12-10-2019  5:08 pm   •   PDX Weather    •   SEA weather  
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NORTHWEST NEWS

San Francisco Aims to Rein in Tests of Tech Ideas on Streets

Entrepreneurs would not be allowed to test their products in San Francisco's public space unless the tech in question is declared a "net public good."

Portland-area Residents May Vote on Funding for Homeless

There may be a measure on the November 2020 ballot to fund likely hundreds of millions of dollars for increased social services

Black Food Professionals See Opportunities to “Scale Up” in School Cafeterias and on Store Shelves

Two Portland women are addressing disparities in the local food scene with Ethiopian and Haitian flavors, ingredients

Portland Fire Chief Sara Boone Climbing Historic Ladders

In 1995, Boone was the first African American woman hired by Portland Fire & Rescue; this year she became its first African American Chief

NEWS BRIEFS

EPA Approves Funding for Oregon and Washington to Improve Drinking Water, Wastewater Infrastructure

States estimate $190 million for wastewater, $35 million for drinking water projects in Oregon, and $120 million for...

Conservation Breakthrough for Endangered Butterfly

The Oregon Zoo's breeding success provides new hope in an effort to save Oregon silverspots ...

Meet 80 Local Authors at OHS 52nd Holiday Cheer Book Sale and Signing

This free Oregon Historical Society event will be held this Sunday, December 8 from 12 p.m. – 4 p.m. ...

Need for Blood Doesn’t Stop for Holidays – Donors Needed

Those who come to give through Dec. 18 will receive a Amazon.com Gift Card ...

North Carolina Court Decision Upholds Removal of Confederate Monument

Lawyers argued that the monument was installed at the end of Reconstruction to further the false “Lost Cause” narrative,...

Man gets jail, probation for strangling 85-year-old mom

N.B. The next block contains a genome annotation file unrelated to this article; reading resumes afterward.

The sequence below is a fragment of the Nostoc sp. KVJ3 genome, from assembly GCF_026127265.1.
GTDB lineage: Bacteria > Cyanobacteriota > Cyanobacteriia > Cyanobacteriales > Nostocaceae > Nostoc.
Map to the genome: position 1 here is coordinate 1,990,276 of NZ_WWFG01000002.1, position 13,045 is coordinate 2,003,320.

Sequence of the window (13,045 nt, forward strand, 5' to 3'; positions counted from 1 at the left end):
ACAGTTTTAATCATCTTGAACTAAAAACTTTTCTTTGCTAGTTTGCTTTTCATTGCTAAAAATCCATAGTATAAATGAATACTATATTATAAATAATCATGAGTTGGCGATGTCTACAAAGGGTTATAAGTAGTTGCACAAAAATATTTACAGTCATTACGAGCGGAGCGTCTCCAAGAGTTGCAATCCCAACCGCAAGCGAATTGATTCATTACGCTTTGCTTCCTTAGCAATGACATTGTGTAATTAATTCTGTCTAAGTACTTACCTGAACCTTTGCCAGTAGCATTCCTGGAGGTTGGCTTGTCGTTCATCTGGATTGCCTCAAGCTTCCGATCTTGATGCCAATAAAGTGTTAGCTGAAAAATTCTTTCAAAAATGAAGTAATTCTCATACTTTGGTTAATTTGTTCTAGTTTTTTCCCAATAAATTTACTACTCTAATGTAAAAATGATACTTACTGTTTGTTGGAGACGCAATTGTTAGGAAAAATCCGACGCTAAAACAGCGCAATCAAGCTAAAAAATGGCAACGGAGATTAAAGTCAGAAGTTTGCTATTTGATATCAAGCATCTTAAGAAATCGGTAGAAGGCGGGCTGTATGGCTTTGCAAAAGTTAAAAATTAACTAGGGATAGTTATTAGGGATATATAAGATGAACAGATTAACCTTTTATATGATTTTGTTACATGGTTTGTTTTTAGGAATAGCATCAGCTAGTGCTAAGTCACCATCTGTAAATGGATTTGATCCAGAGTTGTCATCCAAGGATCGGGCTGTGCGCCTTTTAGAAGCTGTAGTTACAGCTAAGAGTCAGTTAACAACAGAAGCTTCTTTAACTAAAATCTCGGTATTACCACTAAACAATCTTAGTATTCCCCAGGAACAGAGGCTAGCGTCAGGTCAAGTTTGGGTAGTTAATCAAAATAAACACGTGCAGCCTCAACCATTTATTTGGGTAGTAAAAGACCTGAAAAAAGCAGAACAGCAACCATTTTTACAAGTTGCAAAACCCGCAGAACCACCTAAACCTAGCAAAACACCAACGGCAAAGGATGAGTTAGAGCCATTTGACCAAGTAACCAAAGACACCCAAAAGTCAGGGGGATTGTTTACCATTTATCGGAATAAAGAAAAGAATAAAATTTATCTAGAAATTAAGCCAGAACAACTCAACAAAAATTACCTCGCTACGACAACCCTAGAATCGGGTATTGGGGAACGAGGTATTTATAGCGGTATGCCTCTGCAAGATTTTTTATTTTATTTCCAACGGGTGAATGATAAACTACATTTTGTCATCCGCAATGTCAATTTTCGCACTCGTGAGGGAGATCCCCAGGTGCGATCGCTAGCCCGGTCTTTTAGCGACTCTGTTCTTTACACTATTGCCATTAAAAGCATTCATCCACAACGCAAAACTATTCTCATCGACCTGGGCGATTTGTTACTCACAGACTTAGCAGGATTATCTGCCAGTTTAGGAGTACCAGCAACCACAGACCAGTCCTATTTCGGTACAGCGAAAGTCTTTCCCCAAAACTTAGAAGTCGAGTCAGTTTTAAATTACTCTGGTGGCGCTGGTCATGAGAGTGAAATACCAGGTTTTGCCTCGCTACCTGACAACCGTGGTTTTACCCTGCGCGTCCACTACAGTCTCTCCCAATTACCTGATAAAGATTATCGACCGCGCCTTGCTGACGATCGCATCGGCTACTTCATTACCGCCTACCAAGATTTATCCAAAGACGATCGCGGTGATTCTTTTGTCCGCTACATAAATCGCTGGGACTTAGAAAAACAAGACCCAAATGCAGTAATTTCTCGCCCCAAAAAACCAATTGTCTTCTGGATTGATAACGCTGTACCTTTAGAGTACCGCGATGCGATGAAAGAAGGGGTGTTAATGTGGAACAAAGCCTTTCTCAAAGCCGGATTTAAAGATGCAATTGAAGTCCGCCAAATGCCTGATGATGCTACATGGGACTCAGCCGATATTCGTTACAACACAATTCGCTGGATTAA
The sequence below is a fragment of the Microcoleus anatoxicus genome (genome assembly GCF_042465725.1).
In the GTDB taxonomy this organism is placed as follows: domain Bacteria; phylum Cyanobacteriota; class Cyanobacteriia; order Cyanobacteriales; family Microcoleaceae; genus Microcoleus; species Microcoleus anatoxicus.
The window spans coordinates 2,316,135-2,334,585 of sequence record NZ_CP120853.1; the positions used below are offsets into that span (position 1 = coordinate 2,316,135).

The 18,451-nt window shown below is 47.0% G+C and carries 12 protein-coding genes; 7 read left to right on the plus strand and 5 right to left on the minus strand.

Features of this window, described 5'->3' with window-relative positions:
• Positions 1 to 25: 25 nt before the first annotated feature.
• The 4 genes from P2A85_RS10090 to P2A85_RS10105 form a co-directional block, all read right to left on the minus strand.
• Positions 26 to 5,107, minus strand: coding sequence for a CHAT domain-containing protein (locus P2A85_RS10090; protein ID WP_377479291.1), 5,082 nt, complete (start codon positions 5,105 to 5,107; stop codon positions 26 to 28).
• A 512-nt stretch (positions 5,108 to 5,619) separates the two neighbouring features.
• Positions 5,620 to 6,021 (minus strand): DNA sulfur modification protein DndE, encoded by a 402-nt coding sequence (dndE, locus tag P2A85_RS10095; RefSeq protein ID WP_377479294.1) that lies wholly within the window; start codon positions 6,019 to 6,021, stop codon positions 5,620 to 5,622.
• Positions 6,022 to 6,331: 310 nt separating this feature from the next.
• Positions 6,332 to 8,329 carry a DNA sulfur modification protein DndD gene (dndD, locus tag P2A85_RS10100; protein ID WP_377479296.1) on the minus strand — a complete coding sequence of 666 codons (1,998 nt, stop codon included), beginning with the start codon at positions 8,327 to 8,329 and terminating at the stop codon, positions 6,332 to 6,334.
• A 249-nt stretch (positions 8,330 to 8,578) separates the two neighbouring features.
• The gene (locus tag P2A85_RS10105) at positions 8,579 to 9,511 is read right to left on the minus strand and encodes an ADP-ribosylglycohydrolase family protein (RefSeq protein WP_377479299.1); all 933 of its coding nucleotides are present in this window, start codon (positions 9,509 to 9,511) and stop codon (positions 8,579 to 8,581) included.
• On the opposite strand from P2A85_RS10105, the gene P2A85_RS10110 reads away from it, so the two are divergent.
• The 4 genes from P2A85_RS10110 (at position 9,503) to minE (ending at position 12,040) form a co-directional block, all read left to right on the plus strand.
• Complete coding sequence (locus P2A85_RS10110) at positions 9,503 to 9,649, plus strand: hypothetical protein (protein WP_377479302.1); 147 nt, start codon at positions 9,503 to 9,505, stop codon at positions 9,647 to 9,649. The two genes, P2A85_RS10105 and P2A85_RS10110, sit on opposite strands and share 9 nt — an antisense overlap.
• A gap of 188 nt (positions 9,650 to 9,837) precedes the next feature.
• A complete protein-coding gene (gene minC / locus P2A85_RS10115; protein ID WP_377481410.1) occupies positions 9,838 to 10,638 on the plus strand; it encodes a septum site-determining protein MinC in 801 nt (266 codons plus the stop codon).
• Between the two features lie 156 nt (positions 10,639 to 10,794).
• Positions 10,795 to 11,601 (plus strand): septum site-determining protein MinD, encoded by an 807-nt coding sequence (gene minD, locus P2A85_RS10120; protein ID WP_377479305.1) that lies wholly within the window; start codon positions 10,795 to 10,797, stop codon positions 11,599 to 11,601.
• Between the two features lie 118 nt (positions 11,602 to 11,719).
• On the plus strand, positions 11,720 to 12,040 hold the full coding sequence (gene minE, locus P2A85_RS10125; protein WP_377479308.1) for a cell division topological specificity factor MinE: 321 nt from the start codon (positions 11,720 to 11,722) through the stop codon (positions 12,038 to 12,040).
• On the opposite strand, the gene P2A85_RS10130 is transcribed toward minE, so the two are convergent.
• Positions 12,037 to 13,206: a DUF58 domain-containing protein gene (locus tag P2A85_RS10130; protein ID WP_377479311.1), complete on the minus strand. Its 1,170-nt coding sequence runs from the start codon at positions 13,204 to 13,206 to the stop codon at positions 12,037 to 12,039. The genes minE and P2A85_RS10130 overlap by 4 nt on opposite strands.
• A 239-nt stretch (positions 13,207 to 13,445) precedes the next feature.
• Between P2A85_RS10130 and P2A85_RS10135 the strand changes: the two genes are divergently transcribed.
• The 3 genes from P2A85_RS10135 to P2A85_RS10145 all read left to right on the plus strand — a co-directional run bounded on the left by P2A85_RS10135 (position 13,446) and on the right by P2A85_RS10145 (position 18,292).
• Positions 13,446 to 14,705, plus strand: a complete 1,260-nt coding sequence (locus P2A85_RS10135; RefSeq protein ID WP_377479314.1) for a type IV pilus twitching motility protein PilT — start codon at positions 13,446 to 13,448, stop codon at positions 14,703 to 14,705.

PORTLAND, Ore. (AP) — A Portland man who violated a no-contact order and strangled his 85-year-old mother has been sentenced to six months in jail and two years of probation. The Multnomah County District Attorney's Office said 57-year-old James Keith was sentenced Tuesday. Keith assaulted...

M lawsuit claims meningococcal diagnosis delayed

PORTLAND, Ore. (AP) — An Oregon State University student who visited Portland-area medical providers amid a 2017 meningococcal outbreak at her Corvallis campus — but was not immediately diagnosed with the disease — has sued for million.The Oregonian/OregonLive reports then...

New Missouri coach Eli Drinkwitz predicts success

COLUMBIA, Mo. (AP) — Eli Drinkwitz was saying all the right things after being introduced as the new football coach at Missouri, laying out his vision for the once-proud program with unwavering confidence and bold proclamations.Then the former Appalachian State coach made a minor...

LSU's Burrow, Auburn's Brown named AP SEC players of year

LSU quarterback Joe Burrow is a unanimous selection as the offensive player of the year on The Associated Press All-Southeastern Conference football team.The top-ranked Tigers also have the SEC’s coach of the year in Ed Orgeron and the newcomer of the year in freshman cornerback Derek...

OPINION

Will You Answer the Call for Moral Revival?

In embracing and expanding the legacy of Dr. Martin Luther King, Jr., Revs. Barber and Theoharis have asked Presidential candidates to consider a debate that focuses exclusively on poverty ...

What I’m Thankful For This Season